To ensure a continuing good return on investment, you have to keep checking on your campaign. This is to make sure it’s doing what you want it to do, and as well as possible.
There are some things you need to keep in mind when judging your campaign. Unfortunately, it’s not just a case of sending money to where you get the most clicks or conversions. Well not quite.
For example – are the clicks you bought delivering the results you intended? Not all clicks are created equal, so keep your eye on the prize when judging your campaign.
If you started running a campaign to get more sales, then the only question is whether or not you got more sales. If you haven’t then you may want to reconsider your advertising partners.
However, it’s important to let your campaign run for long enough to gather reliable data on how well it is performing.
A month might seem like a lifetime to you after your campaign starts. Time isn’t really the main factor in gathering data though. You need to show your ads to enough people before you make any decisions. If you don’t gather enough data you won’t be able to tell with any certainty if your campaign is a success or not.
Once you have got enough data to make a decision, optimise your campaign. Move your budget around, stop what isn’t working etc. When this is done, make note of what you did and when, and reset the clock. Then wait another week/month/1,000 impressions, and look again. Did your optimisations work?
If so, do it again. If not, try something else (or put the campaign back to how it was).
Note: Only judge your optimisations based on stats after the time period you implemented them.
So if you want the best out of your ad, judging your campaign is an ongoing process. Keep checking stats regularly to see how you’re doing.
People React Uniformly
One of the strangest things about online advertising is that results for most campaigns stay pretty consistent over time. If a campaign starts off with a CTR (the ratio of clicks to impressions) of 0.5% on a site, then it is likely that it will remain at that level throughout the campaign.
What this means is that every day roughly the same amount of people on that site click on the ad – which is strange because it implies uniformity in people’s thinking/behaviour patterns which you wouldn’t expect.
To put it another way – do you think that you react the same to advertising as most other people with vaguely similar traits to you? No? Well statistically speaking – you’re wrong! That’s not to say people aren’t different, only that if you show an ad to two different groups of 1,000 people, about the same number from each group will click on it.
Why does this matter? It matters because it means that when you look at the stats for your ad campaign you can judge it more effectively, as you can be fairly sure that the stats you see won’t change much.
This isn’t always true of course – over a long period of time the CTR of most campaigns will drop, and there will always be the possibility of strange and random turns of events. But generally speaking, the CTR of your campaign will be pretty stable – once you’ve delivered enough ads that is.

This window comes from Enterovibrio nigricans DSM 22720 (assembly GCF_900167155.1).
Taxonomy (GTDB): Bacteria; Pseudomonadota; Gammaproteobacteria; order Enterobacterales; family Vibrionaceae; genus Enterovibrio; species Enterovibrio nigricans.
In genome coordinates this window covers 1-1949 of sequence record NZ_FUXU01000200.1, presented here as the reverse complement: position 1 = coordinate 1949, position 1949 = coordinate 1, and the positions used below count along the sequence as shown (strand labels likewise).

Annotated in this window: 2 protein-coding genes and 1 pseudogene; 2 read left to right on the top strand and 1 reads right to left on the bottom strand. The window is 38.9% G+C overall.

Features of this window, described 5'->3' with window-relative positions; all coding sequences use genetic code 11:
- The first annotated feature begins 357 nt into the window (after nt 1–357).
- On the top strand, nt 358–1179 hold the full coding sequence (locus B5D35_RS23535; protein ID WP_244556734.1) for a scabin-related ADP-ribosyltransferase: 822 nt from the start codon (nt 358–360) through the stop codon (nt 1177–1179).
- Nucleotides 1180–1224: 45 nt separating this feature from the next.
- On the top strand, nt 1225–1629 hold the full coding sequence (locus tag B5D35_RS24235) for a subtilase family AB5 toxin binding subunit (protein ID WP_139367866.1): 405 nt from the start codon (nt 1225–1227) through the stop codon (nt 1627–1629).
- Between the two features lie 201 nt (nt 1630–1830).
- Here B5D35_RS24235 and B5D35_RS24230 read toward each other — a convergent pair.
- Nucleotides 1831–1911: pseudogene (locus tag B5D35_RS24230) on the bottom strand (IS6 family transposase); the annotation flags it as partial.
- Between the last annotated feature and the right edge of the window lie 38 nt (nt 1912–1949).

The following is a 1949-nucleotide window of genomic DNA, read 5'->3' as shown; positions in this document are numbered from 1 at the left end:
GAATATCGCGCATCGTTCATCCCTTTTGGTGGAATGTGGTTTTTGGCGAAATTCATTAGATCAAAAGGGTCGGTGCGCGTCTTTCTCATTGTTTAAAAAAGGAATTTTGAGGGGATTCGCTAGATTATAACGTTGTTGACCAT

When Can I Judge My Campaign?
To be able to judge whether your campaign is doing well, you need to first gather enough data. As a rule of thumb, we say that 1,000 impressions is the minimum you need to serve to be able to judge anything – be it the success of a keyword, an ad or a site.
Any amount under 1,000 is insignificant. This is because the results that you get from a few hundred impressions are unlikely to be representative of the results you get in the long term.
Think of it like throwing a party. The first few people you invite may say yes, but that doesn’t mean that everyone will come. You won’t know until a reasonable amount of people have replied how big a bash it will really be.
It is also a convenient marker, as 1,000 impressions is essentially 1 unit of online advertising. CPM means cost per thousand and is therefore easy to compare and contrast once you’ve actually hit that cost.
Also, 1 click from 1,000 impressions makes a CTR of 0.1% which is the industry average for display advertising. So to find out if your ad is at least “average” you need to give it this amount of impressions to let it prove itself.
This means that if you are running 100 keywords, and only 2 of them have broken the 1,000 impressions mark, then you can only judge those two keywords. However, if those 100 keywords have served over 1,000 impressions between them for an ad, you can still judge that ad.
When looking at reports about your ad campaign, you should keep in mind that one ad will react differently to a site/keyword than another. So judging a keyword on its performance across all ads is counterproductive.
If that keyword performs well for only one of the ads you are serving, then it is still worth using for just that ad. Same with your ads – if they do well on one site (or even one webpage/section) it is still worth running that ad.
Combining the results of everything you run gives you a good overview of how you are doing, but it does not tell you which bit of your campaign you should prune – for that you have to optimise your campaign.
Next: Optimising My Campaign